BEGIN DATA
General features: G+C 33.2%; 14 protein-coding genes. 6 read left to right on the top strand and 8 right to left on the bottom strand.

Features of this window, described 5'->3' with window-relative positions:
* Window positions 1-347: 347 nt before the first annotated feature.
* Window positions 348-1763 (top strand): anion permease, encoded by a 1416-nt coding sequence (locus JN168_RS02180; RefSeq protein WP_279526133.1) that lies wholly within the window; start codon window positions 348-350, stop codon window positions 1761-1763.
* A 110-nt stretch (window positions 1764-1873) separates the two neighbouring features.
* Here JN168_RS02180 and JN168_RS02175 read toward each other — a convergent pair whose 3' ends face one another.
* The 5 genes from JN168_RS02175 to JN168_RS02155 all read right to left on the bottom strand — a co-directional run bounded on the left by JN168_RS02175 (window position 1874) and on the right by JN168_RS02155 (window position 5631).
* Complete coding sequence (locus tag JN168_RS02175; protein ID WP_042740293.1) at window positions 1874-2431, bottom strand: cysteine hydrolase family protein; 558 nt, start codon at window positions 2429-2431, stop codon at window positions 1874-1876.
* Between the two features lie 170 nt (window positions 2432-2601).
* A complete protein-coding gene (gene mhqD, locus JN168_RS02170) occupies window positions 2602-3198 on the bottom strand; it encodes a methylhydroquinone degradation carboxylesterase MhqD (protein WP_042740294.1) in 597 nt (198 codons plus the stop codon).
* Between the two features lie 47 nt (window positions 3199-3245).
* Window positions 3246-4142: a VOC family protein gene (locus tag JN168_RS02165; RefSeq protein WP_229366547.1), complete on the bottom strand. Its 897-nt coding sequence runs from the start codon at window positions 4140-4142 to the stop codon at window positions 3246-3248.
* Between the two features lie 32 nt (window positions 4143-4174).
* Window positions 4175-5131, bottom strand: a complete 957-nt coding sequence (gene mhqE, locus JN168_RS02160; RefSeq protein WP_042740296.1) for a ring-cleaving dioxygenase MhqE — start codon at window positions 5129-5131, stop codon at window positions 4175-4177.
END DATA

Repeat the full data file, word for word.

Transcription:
General features: G+C 33.2%; 14 protein-coding genes. 6 read left to right on the top strand and 8 right to left on the bottom strand.

Features of this window, described 5'->3' with window-relative positions:
* Window positions 1-347: 347 nt before the first annotated feature.
* Window positions 348-1763 (top strand): anion permease, encoded by a 1416-nt coding sequence (locus JN168_RS02180; RefSeq protein WP_279526133.1) that lies wholly within the window; start codon window positions 348-350, stop codon window positions 1761-1763.
* A 110-nt stretch (window positions 1764-1873) separates the two neighbouring features.
* Here JN168_RS02180 and JN168_RS02175 read toward each other — a convergent pair whose 3' ends face one another.
* The 5 genes from JN168_RS02175 to JN168_RS02155 all read right to left on the bottom strand — a co-directional run bounded on the left by JN168_RS02175 (window position 1874) and on the right by JN168_RS02155 (window position 5631).
* Complete coding sequence (locus tag JN168_RS02175; protein ID WP_042740293.1) at window positions 1874-2431, bottom strand: cysteine hydrolase family protein; 558 nt, start codon at window positions 2429-2431, stop codon at window positions 1874-1876.
* Between the two features lie 170 nt (window positions 2432-2601).
* A complete protein-coding gene (gene mhqD, locus JN168_RS02170) occupies window positions 2602-3198 on the bottom strand; it encodes a methylhydroquinone degradation carboxylesterase MhqD (protein WP_042740294.1) in 597 nt (198 codons plus the stop codon).
* Between the two features lie 47 nt (window positions 3199-3245).
* Window positions 3246-4142: a VOC family protein gene (locus tag JN168_RS02165; RefSeq protein WP_229366547.1), complete on the bottom strand. Its 897-nt coding sequence runs from the start codon at window positions 4140-4142 to the stop codon at window positions 3246-3248.
* Between the two features lie 32 nt (window positions 4143-4174).
* Window positions 4175-5131, bottom strand: a complete 957-nt coding sequence (gene mhqE, locus JN168_RS02160; RefSeq protein WP_042740296.1) for a ring-cleaving dioxygenase MhqE — start codon at window positions 5129-5131, stop codon at window positions 4175-4177.